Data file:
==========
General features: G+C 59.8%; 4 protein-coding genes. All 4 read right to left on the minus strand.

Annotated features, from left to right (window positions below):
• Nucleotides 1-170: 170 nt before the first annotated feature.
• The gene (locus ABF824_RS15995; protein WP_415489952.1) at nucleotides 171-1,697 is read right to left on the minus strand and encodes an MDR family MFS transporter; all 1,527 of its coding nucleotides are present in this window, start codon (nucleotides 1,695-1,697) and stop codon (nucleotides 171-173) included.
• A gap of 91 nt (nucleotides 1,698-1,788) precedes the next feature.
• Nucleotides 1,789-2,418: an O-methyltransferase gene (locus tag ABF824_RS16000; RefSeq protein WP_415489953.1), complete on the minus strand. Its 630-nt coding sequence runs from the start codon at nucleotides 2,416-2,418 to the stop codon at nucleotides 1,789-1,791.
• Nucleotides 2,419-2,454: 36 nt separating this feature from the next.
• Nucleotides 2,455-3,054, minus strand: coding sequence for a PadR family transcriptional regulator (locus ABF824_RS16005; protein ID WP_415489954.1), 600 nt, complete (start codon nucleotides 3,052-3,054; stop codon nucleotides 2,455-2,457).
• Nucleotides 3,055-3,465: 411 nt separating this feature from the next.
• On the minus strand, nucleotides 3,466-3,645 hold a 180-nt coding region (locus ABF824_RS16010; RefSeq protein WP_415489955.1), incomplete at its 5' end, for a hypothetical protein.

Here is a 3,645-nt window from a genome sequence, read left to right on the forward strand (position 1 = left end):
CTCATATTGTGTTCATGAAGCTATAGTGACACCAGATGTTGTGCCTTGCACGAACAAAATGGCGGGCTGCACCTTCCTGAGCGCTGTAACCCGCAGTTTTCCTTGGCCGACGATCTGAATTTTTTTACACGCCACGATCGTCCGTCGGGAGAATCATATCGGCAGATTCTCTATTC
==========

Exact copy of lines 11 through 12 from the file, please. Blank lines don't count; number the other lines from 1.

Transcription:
Here is a 3,645-nt window from a genome sequence, read left to right on the forward strand (position 1 = left end):
CTCATATTGTGTTCATGAAGCTATAGTGACACCAGATGTTGTGCCTTGCACGAACAAAATGGCGGGCTGCACCTTCCTGAGCGCTGTAACCCGCAGTTTTCCTTGGCCGACGATCTGAATTTTTTTACACGCCACGATCGTCCGTCGGGAGAATCATATCGGCAGATTCTCTATTC